White Picket Fences by Susan Meissner – Blog Tour

White Picket Fences by Susan Meissner: Book Cover


Amanda Janvier’s idyllic home seems the perfect place for her niece Tally to stay while her vagabond brother is in Europe, but the white picket fence life Amanda wants to provide is a mere illusion. Amanda’s husband Neil refuses to admit their teenage son Chase, is haunted by the horrific fire he survived when he was four, and their marriage is crumbling while each looks the other way.

Tally and Chase bond as they interview two Holocaust survivors for a sociology project, and become startlingly aware that the whole family is grappling with hidden secrets, with the echoes of the past, and with the realization that ignoring tragic situations won’t make them go away.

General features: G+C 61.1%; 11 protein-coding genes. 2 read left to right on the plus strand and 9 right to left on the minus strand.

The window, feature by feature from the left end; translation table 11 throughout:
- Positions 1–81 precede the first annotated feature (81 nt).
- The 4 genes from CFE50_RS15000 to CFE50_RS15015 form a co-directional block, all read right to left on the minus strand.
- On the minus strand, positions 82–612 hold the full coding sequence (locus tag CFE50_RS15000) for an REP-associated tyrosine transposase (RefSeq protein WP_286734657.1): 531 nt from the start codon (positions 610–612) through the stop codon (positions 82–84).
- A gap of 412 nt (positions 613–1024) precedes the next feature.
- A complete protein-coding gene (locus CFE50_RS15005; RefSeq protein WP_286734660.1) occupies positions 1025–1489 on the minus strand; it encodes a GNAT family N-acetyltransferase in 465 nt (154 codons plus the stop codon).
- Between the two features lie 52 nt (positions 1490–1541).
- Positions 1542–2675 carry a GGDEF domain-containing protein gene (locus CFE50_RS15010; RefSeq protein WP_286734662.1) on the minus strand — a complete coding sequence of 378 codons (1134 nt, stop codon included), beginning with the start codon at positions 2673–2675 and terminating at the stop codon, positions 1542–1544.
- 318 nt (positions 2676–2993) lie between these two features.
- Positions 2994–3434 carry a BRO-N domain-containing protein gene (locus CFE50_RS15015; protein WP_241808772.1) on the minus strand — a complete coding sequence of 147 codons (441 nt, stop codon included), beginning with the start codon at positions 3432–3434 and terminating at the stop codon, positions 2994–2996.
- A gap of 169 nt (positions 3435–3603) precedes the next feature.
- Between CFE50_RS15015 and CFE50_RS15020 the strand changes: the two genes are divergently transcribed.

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My thoughts:

I found White Picket Fences to be a cautionary tale of what can happen to people when they don’t want to upset the status quo. People usually keep secrets because they don’t want to cause pain or unhappiness for themselves or others – but that can sometimes have the opposite effect.

Although I thought this was a quiet novel, it made me feel anything but quiet. The first half slowly unveiled a few secrets and then events occurred that set the plot in motion. I won’t reveal more except to say that the pace picked up and I read the second half of the book without stopping.